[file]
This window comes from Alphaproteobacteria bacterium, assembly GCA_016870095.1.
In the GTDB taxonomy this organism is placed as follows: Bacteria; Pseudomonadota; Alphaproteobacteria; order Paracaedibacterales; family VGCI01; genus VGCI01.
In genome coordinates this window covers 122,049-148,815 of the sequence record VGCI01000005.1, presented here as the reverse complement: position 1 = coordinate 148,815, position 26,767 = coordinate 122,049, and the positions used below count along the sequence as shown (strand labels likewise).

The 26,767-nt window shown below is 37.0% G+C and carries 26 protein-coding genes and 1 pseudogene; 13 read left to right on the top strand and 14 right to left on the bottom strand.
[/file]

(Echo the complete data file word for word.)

This window comes from Alphaproteobacteria bacterium, assembly GCA_016870095.1.
In the GTDB taxonomy this organism is placed as follows: Bacteria; Pseudomonadota; Alphaproteobacteria; order Paracaedibacterales; family VGCI01; genus VGCI01.
In genome coordinates this window covers 122,049-148,815 of the sequence record VGCI01000005.1, presented here as the reverse complement: position 1 = coordinate 148,815, position 26,767 = coordinate 122,049, and the positions used below count along the sequence as shown (strand labels likewise).

The 26,767-nt window shown below is 37.0% G+C and carries 26 protein-coding genes and 1 pseudogene; 13 read left to right on the top strand and 14 right to left on the bottom strand.